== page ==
A misguided decision by a state judge in Texas, permitting public school cheerleaders to exhibit Christian bible verses and messages during high school football games, makes Christianity the official school religion in Kountze, Texas.
So contends the Freedom From Religion Foundation, whose letter in September 2012 challenging the religious banners set off the legal controversy in the Kountze Independent School District.
After receiving FFRF's letter, the district superintendent properly ordered cheerleaders to stop holding Christian prayer banners for football players to run through while entering the stadium. The cheerleaders, represented by a Religious Right law firm, then sued the school district.
FFRF was not a party to the lawsuit, but filed an amicus brief in the case. FFRF would like to challenge the religious banners as part of official football games in federal court if students, faculty or parents subjected to such proselytizing come forward.
FFRF called the decision by an elected local judge in a conservative state a foregone conclusion.
The four-paragraph decision by Judge Steven Thomas, 356th Judicial District, does not cite a single case, law or constitutional precedent.
"It's impossible to imagine a judge approving cheerleader messages saying, 'Atheists rule — God is dead' or 'Allah is supreme — pray to him for victory,' " said Annie Laurie Gaylor, FFRF co-president.
Typical Kountze banners read, "But thanks be to God, which gives us Victory, through our Lord Jesus Christ. 1 Cor. 15:57."
"The high school in Kountze is not a Christian high school, Kountze is not a Christian city, Texas is not a Christian state and the United States is not a Christian nation," Gaylor added.
"Proselytizing messages by cheerleaders representing the school, wearing the school uniform, at the official start of a public school football game, inevitably carry the appearance of school endorsement and favoritism, turning Christians into insiders and non-Christians and nonbelievers into outsiders.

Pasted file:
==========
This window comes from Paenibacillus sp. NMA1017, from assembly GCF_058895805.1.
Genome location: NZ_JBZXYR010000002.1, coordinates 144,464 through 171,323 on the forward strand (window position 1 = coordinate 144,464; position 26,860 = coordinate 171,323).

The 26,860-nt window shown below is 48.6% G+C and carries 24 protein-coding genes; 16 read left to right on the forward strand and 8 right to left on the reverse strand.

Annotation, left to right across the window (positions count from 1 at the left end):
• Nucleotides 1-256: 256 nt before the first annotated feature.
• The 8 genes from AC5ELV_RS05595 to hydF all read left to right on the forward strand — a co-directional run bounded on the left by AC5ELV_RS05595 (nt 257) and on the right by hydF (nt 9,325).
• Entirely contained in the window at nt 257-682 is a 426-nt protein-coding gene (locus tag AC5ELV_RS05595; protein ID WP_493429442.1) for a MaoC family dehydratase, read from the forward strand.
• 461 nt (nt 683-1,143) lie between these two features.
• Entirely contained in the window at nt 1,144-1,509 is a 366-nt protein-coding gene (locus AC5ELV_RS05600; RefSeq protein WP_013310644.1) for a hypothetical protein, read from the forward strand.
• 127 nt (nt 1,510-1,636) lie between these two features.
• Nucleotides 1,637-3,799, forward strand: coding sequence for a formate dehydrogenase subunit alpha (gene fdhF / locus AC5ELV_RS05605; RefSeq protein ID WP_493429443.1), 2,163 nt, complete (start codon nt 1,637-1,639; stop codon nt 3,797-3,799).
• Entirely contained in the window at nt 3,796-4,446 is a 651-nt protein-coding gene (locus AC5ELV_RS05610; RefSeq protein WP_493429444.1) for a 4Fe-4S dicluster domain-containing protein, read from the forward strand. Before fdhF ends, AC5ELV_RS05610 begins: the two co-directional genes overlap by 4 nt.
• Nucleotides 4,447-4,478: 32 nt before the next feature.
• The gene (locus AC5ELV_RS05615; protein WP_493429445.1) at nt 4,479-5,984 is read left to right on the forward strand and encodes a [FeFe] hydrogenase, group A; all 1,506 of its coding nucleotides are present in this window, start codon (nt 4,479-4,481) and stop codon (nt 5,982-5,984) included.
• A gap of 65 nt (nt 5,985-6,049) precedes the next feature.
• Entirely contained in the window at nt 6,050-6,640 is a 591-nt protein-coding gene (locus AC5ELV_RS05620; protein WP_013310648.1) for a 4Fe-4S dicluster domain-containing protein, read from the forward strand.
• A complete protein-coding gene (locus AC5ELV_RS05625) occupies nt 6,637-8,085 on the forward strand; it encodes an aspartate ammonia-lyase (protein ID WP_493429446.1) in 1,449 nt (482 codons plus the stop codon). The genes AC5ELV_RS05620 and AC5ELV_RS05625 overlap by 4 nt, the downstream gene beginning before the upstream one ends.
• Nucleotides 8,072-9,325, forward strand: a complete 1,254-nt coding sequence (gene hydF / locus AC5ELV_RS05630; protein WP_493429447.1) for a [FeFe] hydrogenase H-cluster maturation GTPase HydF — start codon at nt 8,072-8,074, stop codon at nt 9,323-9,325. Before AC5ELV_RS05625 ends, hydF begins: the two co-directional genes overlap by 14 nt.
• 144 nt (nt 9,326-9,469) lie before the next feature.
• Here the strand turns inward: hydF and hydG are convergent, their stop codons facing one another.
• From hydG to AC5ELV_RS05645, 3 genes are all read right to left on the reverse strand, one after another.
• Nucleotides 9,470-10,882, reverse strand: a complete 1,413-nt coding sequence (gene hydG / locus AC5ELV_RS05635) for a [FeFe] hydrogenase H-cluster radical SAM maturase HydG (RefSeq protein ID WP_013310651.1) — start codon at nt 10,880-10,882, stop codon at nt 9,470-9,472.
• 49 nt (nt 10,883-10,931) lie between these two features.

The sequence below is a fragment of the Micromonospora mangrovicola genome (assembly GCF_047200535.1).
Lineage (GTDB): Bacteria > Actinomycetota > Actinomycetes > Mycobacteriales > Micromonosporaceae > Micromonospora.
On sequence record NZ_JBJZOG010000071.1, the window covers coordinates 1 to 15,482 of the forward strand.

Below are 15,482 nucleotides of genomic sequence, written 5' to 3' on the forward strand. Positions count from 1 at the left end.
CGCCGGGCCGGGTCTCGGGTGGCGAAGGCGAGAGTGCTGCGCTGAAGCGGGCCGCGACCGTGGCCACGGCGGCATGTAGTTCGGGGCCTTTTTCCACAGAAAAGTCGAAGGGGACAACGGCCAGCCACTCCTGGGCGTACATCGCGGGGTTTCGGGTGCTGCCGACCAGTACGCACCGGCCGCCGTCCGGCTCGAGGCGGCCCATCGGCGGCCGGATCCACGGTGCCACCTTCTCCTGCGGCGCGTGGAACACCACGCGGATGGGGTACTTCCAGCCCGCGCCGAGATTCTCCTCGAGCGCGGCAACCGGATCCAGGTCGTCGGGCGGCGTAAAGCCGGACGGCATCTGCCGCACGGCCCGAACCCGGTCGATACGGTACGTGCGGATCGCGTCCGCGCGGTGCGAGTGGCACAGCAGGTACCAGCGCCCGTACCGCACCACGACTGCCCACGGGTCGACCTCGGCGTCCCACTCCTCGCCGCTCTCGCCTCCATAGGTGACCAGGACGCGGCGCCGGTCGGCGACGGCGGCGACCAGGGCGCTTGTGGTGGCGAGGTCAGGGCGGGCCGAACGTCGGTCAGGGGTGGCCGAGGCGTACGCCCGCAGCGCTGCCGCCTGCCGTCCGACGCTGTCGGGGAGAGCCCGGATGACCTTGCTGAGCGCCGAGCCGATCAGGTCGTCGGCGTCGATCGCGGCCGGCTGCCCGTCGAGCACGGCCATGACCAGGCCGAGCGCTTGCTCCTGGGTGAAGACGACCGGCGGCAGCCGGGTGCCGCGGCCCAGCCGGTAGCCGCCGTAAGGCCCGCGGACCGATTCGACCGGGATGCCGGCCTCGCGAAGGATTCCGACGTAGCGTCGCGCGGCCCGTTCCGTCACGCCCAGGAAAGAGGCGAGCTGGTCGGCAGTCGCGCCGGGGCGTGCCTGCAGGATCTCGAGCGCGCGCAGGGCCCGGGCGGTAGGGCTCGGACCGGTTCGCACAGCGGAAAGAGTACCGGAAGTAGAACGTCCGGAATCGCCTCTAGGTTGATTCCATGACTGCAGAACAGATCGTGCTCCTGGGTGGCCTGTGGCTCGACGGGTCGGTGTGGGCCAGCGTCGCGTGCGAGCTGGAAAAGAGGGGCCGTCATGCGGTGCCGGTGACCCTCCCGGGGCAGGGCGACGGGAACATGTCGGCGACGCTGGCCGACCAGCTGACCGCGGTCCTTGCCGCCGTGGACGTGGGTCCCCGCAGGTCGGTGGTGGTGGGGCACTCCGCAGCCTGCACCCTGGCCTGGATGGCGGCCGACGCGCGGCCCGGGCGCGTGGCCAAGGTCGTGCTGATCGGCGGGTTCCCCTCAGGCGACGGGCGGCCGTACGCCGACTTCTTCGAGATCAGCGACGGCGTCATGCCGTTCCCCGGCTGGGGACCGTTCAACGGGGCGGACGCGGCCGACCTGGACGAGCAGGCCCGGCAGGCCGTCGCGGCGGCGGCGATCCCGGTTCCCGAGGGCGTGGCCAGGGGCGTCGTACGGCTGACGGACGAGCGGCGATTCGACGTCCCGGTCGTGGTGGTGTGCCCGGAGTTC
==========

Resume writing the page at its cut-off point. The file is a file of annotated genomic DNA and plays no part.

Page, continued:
"It's not only a violation of the law, it's a violation of good manners," Gaylor said.
"There was not even a bona fide case or controversy before the court concerning a violation under the Establishment Clause," commented FFRF Staff Attorney Patrick Elliott. "Both parties — the school district and the cheerleaders' attorneys — asked the court to issue an order allowing the display of Christian banners to continue. The lawsuit ought to have been dismissed because there was no case or controversy: both parties sought to display the religious banners."
Under a new school board policy, and in briefs to the court, Kountze ISD made clear that the banners are under district control and are "government speech." The district also expressed that it would like to see the religious banners continue to be displayed.
Both state Attorney General Greg Abbott and Gov. Rick Perry had inappropriately weighed in on the case. Abbott even called FFRF "menacing."